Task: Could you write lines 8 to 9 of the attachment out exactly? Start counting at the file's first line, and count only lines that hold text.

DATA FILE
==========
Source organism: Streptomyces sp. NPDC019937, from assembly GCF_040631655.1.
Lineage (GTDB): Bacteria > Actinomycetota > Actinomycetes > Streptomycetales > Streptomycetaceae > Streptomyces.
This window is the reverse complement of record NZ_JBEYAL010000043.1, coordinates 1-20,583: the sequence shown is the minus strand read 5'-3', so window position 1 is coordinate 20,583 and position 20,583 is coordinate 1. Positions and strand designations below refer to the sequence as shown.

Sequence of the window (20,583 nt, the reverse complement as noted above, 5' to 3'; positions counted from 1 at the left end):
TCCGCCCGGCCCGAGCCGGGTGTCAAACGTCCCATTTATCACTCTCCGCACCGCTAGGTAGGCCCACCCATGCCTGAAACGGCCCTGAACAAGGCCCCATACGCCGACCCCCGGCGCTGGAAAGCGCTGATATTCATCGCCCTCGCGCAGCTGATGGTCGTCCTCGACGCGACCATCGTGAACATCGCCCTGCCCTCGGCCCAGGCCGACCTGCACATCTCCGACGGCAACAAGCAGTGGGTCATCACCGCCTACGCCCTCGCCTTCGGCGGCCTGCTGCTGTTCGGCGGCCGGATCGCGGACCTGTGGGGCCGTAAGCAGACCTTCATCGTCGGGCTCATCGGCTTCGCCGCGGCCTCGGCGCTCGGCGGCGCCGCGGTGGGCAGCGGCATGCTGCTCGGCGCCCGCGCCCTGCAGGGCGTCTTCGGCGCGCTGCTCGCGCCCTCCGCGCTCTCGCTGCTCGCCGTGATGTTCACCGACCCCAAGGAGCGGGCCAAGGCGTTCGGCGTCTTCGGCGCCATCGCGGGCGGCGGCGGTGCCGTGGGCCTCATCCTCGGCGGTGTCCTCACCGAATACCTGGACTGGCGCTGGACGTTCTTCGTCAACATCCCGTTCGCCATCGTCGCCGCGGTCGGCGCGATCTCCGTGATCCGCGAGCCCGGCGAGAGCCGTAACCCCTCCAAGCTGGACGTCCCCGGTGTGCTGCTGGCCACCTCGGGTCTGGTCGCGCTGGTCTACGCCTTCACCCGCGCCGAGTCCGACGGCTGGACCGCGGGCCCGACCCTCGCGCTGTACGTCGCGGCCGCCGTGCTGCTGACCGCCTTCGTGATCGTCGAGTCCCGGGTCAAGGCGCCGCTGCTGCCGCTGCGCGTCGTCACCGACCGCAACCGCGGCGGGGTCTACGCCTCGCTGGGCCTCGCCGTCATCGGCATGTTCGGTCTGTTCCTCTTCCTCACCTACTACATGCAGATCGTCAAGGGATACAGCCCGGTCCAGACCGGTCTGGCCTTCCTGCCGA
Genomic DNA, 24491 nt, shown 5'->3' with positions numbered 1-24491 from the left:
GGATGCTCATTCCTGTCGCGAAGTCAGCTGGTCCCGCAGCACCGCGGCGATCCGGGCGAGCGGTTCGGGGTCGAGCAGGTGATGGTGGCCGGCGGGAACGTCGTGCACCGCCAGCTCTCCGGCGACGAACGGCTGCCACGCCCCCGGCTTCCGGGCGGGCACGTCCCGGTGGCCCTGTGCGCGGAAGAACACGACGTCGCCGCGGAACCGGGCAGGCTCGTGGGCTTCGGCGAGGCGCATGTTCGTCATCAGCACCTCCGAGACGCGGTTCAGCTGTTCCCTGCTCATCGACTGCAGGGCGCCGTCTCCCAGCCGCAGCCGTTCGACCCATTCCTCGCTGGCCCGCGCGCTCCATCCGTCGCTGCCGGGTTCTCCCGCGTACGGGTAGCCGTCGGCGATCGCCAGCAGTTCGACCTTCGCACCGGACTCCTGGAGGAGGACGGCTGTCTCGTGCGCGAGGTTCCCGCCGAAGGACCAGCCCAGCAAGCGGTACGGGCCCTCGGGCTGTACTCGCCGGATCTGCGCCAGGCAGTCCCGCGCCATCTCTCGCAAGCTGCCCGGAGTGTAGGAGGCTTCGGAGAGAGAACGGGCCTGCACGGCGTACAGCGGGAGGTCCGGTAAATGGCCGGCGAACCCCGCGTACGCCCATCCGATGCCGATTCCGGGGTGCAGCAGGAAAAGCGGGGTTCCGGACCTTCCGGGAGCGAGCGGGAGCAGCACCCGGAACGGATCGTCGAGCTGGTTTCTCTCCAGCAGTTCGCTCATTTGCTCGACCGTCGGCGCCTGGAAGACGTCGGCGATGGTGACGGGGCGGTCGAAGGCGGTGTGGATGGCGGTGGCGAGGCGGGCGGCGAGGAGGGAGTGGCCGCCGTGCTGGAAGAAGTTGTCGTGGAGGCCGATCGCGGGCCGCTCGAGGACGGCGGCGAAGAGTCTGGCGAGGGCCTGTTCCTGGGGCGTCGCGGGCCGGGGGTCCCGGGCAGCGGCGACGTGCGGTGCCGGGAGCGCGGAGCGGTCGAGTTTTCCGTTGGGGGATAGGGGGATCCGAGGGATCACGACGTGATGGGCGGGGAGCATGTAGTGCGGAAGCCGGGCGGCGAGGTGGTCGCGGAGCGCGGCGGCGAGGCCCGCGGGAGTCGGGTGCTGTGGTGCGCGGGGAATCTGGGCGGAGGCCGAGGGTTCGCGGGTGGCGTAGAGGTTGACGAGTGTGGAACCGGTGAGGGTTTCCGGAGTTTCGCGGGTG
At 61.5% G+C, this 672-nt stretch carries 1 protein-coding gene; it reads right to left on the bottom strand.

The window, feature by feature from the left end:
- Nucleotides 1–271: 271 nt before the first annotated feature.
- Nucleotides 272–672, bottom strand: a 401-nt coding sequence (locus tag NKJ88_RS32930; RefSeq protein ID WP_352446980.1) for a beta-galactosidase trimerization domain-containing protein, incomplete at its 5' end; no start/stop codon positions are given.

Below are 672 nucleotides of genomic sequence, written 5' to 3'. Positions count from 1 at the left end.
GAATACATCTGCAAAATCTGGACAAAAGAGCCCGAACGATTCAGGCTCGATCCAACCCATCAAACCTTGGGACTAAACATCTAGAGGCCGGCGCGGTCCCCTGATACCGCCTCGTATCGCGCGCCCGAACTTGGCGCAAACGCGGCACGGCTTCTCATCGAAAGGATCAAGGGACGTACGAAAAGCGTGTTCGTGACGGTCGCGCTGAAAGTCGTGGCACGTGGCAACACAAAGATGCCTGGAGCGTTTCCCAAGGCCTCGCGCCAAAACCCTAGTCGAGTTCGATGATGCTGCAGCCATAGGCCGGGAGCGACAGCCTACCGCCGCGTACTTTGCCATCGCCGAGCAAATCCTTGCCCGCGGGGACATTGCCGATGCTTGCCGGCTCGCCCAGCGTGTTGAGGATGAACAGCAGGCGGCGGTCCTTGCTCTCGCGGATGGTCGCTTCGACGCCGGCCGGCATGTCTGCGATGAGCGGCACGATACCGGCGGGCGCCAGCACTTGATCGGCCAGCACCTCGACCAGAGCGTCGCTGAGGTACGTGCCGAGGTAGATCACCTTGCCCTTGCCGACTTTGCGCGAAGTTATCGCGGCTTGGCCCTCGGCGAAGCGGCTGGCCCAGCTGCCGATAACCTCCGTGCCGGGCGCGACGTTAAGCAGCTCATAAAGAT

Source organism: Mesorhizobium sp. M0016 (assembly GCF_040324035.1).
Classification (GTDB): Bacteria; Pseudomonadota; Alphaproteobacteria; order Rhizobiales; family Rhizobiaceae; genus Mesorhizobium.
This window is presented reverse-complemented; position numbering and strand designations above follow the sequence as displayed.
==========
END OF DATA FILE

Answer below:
At 61.5% G+C, this 672-nt stretch carries 1 protein-coding gene; it reads right to left on the bottom strand.

The window, feature by feature from the left end: